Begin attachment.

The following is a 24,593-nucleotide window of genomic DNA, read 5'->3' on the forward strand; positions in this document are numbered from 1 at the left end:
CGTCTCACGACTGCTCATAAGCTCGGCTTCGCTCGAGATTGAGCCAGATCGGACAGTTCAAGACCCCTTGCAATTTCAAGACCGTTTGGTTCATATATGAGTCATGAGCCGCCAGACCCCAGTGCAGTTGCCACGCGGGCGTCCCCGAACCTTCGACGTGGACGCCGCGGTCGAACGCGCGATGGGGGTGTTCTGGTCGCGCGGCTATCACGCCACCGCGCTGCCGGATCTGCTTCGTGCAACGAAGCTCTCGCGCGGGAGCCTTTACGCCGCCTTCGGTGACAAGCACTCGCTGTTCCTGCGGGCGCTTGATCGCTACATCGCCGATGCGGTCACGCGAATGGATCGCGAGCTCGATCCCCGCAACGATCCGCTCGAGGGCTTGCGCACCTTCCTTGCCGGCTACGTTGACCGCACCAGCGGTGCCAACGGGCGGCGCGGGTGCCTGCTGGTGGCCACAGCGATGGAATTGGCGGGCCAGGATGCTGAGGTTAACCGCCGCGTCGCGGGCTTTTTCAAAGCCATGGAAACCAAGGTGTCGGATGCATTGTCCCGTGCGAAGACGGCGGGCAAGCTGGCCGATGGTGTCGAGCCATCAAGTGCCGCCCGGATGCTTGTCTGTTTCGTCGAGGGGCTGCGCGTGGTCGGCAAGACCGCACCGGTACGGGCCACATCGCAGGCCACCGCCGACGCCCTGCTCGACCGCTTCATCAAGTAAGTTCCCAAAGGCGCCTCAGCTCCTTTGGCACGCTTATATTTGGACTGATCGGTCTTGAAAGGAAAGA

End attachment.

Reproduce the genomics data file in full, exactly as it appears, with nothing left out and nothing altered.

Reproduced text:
The following is a 24,593-nucleotide window of genomic DNA, read 5'->3' on the forward strand; positions in this document are numbered from 1 at the left end:
CGTCTCACGACTGCTCATAAGCTCGGCTTCGCTCGAGATTGAGCCAGATCGGACAGTTCAAGACCCCTTGCAATTTCAAGACCGTTTGGTTCATATATGAGTCATGAGCCGCCAGACCCCAGTGCAGTTGCCACGCGGGCGTCCCCGAACCTTCGACGTGGACGCCGCGGTCGAACGCGCGATGGGGGTGTTCTGGTCGCGCGGCTATCACGCCACCGCGCTGCCGGATCTGCTTCGTGCAACGAAGCTCTCGCGCGGGAGCCTTTACGCCGCCTTCGGTGACAAGCACTCGCTGTTCCTGCGGGCGCTTGATCGCTACATCGCCGATGCGGTCACGCGAATGGATCGCGAGCTCGATCCCCGCAACGATCCGCTCGAGGGCTTGCGCACCTTCCTTGCCGGCTACGTTGACCGCACCAGCGGTGCCAACGGGCGGCGCGGGTGCCTGCTGGTGGCCACAGCGATGGAATTGGCGGGCCAGGATGCTGAGGTTAACCGCCGCGTCGCGGGCTTTTTCAAAGCCATGGAAACCAAGGTGTCGGATGCATTGTCCCGTGCGAAGACGGCGGGCAAGCTGGCCGATGGTGTCGAGCCATCAAGTGCCGCCCGGATGCTTGTCTGTTTCGTCGAGGGGCTGCGCGTGGTCGGCAAGACCGCACCGGTACGGGCCACATCGCAGGCCACCGCCGACGCCCTGCTCGACCGCTTCATCAAGTAAGTTCCCAAAGGCGCCTCAGCTCCTTTGGCACGCTTATATTTGGACTGATCGGTCTTGAAAGGAAAGA